to be expected Niclas, Pauls advice is paramount wrt KLM or Miles travelled. While little mileage is nice to see on the clock, if it marries well with the service books then thats even better, however....it could actually be a horrible expirence waiting to happen if the car has been dormant or hardly driven all its life....These cars were designed to travel and be driven hundreds of thousands of miles without much more than regular oil changes and greasing inspections on a time elapsed basis. While it might be shiny and show very low milage and the heart says yes, your head should say hmmmm what about the mechanicals? These cars like most others of their era and luxury, were designed to actually be a car and not a museum piece. Sure I would not want or leap at a car with 300K miles on it either but i'd certianly consider it perhapes a better $$$ alternative if its service history and condition were excellent, to say something with 20K miles, 35 years old with no history and parked and not driven in 10 years..... examples of what I mean is replacing items that will fail as they havent been used... the braking system alone is $5000K+, engines if worn, overheated or knackered these days can cost about $50K to rebuild, gearboxes are GM400's and are about quite cheap at say $1500 to put right if badly worn. Paul and Omar are right though, ( Its very rare that major components such as the engine or gearboxs are buggered) the most frustrating, annoying, common and potentially expensive things are electrical maladies. These can really play havoc in these old cars if they have not been used much. The AC system is a classic example, it is frightfully expensive I hear to replace servos, servo motors and control boards and the like. The irony is that the system is so well made and so reliable if used all the time the car runs that most people never ever have a problem. About the only thing one may have to do is recharge a compressor every 4-5 years. Set the system to AUTO and it all works without having to be mucked around with or touched again, which, I might add is what it was designed for! I would be very concerned about the HVAC system of a RR or Bentley that has not been used much.... the compressors are the cheapest part of the system and they are still about $600 to replace.....god knows the labour involved in pulling the HVAC internal system out of the car or dash and fixing anything gone wrong through lack of use with the servo assisted blend flaps and motors.
As for electric windows and locking etc etc, these will of course slow down over the years and some relay work revives them without too much heartache. Central locking, even in the best cars does sometimes 'fail', mostly through lack of use rather than the system being broken. I left my Spirit once for about 6 months without locking or unlocking it with the key ( I drove it of course but as it sits in a secure garage i never lock my cars ) the system refused to do anything for a few moments the one time I did want it to centrally lock. I jiggled the key a few times in the lock and hey presto all good again, dry microswitches....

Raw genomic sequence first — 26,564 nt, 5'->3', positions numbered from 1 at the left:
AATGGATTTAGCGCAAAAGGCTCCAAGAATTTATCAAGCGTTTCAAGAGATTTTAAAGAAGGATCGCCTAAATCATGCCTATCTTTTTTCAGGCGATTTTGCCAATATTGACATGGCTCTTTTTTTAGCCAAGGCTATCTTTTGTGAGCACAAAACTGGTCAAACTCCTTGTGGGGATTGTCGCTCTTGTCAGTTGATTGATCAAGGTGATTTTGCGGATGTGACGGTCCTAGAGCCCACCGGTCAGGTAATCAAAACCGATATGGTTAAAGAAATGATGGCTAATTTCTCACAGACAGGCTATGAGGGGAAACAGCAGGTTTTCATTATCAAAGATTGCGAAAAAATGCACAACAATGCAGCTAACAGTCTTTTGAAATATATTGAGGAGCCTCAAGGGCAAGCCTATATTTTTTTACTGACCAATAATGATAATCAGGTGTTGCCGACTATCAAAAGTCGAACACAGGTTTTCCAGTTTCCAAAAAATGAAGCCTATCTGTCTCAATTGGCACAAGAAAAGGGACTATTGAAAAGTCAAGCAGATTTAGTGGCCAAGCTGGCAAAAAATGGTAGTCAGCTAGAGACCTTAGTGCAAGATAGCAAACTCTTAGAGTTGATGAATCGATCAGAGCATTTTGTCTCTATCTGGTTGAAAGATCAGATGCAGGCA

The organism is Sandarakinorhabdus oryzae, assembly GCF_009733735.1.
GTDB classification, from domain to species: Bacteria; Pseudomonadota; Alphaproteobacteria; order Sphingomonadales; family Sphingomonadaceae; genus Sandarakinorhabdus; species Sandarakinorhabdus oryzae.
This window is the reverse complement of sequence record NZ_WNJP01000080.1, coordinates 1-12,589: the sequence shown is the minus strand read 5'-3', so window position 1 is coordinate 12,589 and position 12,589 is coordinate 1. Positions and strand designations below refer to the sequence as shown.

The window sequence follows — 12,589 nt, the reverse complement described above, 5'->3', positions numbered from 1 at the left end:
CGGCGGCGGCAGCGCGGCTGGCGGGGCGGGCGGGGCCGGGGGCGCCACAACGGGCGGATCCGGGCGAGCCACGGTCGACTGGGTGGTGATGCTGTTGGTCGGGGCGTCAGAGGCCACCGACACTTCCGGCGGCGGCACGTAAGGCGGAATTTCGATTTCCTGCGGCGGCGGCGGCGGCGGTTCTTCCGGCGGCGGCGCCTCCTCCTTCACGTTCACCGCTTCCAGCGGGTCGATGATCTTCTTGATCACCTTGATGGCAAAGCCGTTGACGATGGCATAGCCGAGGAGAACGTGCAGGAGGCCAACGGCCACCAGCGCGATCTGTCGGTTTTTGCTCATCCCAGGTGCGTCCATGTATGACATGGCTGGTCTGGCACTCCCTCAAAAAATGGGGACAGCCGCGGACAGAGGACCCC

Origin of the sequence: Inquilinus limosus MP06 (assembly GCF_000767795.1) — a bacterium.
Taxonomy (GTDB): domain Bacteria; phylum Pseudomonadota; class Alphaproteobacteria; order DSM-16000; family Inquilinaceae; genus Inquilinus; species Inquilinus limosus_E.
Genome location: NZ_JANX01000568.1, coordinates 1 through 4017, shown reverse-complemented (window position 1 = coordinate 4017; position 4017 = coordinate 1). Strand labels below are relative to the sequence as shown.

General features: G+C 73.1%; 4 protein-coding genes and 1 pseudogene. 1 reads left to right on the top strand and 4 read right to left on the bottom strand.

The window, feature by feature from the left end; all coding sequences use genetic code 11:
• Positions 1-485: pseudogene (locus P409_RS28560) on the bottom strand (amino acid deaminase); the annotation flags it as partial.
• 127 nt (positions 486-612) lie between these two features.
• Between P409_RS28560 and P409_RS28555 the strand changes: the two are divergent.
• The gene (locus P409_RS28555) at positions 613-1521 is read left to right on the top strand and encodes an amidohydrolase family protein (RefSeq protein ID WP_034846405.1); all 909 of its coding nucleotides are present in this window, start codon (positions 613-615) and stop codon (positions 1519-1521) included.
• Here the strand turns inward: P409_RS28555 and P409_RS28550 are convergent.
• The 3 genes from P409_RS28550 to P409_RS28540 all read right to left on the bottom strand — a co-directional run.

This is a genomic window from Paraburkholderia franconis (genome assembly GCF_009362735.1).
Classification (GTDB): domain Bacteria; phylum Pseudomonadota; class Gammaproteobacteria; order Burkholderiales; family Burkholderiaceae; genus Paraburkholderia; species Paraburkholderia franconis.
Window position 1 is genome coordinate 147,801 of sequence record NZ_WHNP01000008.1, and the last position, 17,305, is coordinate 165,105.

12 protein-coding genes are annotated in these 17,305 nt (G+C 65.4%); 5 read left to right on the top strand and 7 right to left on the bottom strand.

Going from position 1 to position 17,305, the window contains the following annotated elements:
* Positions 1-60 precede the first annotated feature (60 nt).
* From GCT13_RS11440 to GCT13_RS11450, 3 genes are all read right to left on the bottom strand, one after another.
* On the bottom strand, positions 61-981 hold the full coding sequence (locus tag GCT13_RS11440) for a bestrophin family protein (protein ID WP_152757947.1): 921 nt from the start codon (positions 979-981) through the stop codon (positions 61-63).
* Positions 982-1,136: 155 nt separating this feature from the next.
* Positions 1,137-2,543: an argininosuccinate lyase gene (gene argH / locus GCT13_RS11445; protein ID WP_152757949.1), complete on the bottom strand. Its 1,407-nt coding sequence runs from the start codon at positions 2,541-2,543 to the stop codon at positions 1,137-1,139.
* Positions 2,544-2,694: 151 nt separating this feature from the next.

So the upshot to my loooooog post is to highlight and agree with Paul, careful about VERY VERY low milege cars for their age. Vital and hideously expensive systems degrade on our cars with lack of use, ESPECIALLY the braking and leveling systems. The engines are bullet proof but HATE being overheated and despite my personal quest of attempting to have leak free Crewe V8 engines...they will ALWAYS surprise you and find a way to put a drop or two of engine oil on the floor. They are a very understressed low revving V8 and thus require driving to keep them happy. Yes the do 'crud up' if not used often but so long as the ignition and fuel systems are clean and working drive them at highspeed at least 4 or 5 times a month to blow the cobwebs out. The exhaust systems on SS are mostly mild steel and do rust out. SS II and beyond I believe are mostly stainless system and last pretty much forever. My '86 Spirit and '89 Turbo RL still have their original exhaust systems in perfect working order with the Crewe part numbers still visible on the silencers after all these years.
So, go for it Niclas and look at as many cars as you can and check for all the visible signs, rust, corrosion, poor repair or panel work, condition and that the items in the car WORK! Once you have found what you think you want, get it inspected by a RR & Bentley technition. Oh and BTW....if its not leaking oil somewhere then there is no oil in it.......standard RR&B joke.....Happy hunting!!!